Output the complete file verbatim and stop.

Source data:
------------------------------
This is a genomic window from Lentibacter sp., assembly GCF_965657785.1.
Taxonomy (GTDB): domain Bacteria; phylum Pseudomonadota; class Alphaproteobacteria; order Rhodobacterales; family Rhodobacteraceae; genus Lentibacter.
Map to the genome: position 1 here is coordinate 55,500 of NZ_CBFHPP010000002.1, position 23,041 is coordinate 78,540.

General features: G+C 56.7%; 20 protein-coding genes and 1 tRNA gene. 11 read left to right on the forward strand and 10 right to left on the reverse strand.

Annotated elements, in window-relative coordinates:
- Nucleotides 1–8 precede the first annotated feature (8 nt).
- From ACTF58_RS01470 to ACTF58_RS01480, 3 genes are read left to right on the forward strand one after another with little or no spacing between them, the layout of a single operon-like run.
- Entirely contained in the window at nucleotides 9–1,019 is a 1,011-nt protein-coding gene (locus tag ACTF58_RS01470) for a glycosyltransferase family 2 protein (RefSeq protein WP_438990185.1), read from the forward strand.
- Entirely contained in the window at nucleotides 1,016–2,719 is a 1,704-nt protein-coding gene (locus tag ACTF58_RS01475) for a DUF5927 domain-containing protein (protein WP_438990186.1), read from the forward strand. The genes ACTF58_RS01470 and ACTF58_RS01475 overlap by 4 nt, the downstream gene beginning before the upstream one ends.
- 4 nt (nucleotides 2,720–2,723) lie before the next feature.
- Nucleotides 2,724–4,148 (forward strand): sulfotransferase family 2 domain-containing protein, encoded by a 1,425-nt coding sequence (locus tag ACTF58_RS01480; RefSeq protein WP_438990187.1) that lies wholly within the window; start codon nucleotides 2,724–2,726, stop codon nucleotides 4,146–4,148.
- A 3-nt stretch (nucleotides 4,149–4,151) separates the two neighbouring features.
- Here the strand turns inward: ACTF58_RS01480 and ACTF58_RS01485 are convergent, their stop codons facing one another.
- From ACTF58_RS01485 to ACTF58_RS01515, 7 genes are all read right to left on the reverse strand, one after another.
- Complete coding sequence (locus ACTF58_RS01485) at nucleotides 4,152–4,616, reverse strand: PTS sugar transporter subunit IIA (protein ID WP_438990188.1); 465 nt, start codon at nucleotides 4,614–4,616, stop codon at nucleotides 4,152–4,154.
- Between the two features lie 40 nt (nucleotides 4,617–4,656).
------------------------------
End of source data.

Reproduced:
This is a genomic window from Lentibacter sp., assembly GCF_965657785.1.
Taxonomy (GTDB): domain Bacteria; phylum Pseudomonadota; class Alphaproteobacteria; order Rhodobacterales; family Rhodobacteraceae; genus Lentibacter.
Map to the genome: position 1 here is coordinate 55,500 of NZ_CBFHPP010000002.1, position 23,041 is coordinate 78,540.

General features: G+C 56.7%; 20 protein-coding genes and 1 tRNA gene. 11 read left to right on the forward strand and 10 right to left on the reverse strand.

Annotated elements, in window-relative coordinates:
- Nucleotides 1–8 precede the first annotated feature (8 nt).
- From ACTF58_RS01470 to ACTF58_RS01480, 3 genes are read left to right on the forward strand one after another with little or no spacing between them, the layout of a single operon-like run.
- Entirely contained in the window at nucleotides 9–1,019 is a 1,011-nt protein-coding gene (locus tag ACTF58_RS01470) for a glycosyltransferase family 2 protein (RefSeq protein WP_438990185.1), read from the forward strand.
- Entirely contained in the window at nucleotides 1,016–2,719 is a 1,704-nt protein-coding gene (locus tag ACTF58_RS01475) for a DUF5927 domain-containing protein (protein WP_438990186.1), read from the forward strand. The genes ACTF58_RS01470 and ACTF58_RS01475 overlap by 4 nt, the downstream gene beginning before the upstream one ends.
- 4 nt (nucleotides 2,720–2,723) lie before the next feature.
- Nucleotides 2,724–4,148 (forward strand): sulfotransferase family 2 domain-containing protein, encoded by a 1,425-nt coding sequence (locus tag ACTF58_RS01480; RefSeq protein WP_438990187.1) that lies wholly within the window; start codon nucleotides 2,724–2,726, stop codon nucleotides 4,146–4,148.
- A 3-nt stretch (nucleotides 4,149–4,151) separates the two neighbouring features.
- Here the strand turns inward: ACTF58_RS01480 and ACTF58_RS01485 are convergent, their stop codons facing one another.
- From ACTF58_RS01485 to ACTF58_RS01515, 7 genes are all read right to left on the reverse strand, one after another.
- Complete coding sequence (locus ACTF58_RS01485) at nucleotides 4,152–4,616, reverse strand: PTS sugar transporter subunit IIA (protein ID WP_438990188.1); 465 nt, start codon at nucleotides 4,614–4,616, stop codon at nucleotides 4,152–4,154.
- Between the two features lie 40 nt (nucleotides 4,617–4,656).